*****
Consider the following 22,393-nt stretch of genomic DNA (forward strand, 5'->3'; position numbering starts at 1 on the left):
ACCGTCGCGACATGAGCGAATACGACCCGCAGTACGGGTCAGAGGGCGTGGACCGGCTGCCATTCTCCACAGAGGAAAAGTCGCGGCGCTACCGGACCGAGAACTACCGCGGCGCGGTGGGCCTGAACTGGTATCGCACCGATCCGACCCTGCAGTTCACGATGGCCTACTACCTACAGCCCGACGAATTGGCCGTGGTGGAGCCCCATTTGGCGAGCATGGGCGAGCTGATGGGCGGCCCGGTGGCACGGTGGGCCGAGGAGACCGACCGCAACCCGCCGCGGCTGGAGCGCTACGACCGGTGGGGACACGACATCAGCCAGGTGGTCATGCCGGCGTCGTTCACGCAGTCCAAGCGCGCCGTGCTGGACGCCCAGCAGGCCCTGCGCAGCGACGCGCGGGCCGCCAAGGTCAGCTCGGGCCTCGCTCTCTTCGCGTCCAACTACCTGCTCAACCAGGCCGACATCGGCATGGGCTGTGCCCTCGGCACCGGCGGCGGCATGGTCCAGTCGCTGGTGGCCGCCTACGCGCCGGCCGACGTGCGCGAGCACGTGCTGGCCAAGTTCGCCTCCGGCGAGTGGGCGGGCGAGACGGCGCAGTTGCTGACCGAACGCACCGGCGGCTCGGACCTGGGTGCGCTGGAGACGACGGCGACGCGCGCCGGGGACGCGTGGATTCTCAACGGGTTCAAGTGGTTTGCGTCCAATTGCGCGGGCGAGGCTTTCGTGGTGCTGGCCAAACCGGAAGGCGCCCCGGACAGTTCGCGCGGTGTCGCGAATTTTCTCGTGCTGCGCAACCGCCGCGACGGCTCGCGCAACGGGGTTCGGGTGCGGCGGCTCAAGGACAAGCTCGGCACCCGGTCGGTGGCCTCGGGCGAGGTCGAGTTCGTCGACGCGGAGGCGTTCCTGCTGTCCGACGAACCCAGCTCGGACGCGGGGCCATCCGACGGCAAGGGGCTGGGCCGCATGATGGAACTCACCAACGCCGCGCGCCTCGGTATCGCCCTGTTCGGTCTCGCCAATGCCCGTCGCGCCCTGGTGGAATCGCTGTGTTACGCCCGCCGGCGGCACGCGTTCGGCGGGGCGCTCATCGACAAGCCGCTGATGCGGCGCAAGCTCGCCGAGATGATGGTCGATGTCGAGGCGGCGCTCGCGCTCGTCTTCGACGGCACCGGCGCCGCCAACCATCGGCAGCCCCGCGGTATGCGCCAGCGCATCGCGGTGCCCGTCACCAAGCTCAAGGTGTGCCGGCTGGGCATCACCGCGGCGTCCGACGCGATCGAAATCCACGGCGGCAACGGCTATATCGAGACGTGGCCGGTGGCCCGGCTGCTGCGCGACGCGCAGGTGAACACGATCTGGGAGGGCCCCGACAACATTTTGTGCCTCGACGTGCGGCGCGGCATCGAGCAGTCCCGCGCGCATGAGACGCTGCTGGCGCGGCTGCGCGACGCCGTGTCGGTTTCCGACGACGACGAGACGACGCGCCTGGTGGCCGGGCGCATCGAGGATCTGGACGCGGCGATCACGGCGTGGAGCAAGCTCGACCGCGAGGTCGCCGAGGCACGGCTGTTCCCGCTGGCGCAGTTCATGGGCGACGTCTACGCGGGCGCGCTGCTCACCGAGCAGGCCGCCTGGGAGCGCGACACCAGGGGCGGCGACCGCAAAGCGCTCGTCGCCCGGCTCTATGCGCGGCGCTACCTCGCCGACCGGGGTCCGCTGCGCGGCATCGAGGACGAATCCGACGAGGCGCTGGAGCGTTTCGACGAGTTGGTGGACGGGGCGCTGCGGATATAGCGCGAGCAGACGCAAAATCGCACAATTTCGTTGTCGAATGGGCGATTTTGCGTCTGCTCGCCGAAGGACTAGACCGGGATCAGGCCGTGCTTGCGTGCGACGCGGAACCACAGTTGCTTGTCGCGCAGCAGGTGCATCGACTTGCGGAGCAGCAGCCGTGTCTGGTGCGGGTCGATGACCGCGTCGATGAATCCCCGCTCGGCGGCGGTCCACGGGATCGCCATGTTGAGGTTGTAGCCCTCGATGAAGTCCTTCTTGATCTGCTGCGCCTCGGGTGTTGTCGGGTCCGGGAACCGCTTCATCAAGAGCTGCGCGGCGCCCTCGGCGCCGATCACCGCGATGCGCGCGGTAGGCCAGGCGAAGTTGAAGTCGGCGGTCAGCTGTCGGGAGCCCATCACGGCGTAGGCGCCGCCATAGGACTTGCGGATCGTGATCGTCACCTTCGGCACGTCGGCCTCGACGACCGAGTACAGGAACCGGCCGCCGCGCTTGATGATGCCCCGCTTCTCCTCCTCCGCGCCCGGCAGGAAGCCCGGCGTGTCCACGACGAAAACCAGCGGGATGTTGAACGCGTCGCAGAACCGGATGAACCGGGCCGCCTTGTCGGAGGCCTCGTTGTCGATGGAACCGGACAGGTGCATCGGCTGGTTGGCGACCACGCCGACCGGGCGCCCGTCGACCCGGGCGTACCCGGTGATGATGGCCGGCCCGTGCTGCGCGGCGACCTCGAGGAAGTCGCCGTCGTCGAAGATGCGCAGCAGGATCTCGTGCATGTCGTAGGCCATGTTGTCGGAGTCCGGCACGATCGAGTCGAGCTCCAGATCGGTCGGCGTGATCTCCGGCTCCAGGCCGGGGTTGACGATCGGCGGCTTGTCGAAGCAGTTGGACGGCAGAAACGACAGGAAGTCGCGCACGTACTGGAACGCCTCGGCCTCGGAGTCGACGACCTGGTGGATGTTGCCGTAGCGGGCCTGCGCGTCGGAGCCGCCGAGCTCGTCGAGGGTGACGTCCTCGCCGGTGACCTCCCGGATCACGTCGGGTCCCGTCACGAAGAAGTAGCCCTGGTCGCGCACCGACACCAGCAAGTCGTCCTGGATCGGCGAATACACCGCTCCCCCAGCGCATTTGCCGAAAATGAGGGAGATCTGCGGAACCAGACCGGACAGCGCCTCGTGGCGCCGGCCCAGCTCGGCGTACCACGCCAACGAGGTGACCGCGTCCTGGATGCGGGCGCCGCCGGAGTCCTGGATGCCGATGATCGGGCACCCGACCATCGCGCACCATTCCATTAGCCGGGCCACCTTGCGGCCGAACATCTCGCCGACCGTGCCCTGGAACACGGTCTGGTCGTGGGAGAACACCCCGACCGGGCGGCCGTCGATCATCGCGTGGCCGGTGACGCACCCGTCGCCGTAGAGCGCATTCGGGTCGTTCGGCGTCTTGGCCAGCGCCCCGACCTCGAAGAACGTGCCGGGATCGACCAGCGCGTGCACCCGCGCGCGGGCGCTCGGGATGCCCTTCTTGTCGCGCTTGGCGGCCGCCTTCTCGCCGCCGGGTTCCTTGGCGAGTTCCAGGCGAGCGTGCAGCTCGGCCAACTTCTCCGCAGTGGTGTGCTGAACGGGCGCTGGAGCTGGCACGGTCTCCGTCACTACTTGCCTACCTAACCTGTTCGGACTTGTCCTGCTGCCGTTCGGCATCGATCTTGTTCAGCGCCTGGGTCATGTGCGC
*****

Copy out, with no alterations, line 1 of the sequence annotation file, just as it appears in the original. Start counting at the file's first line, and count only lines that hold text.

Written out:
Consider the following 22,393-nt stretch of genomic DNA (forward strand, 5'->3'; position numbering starts at 1 on the left):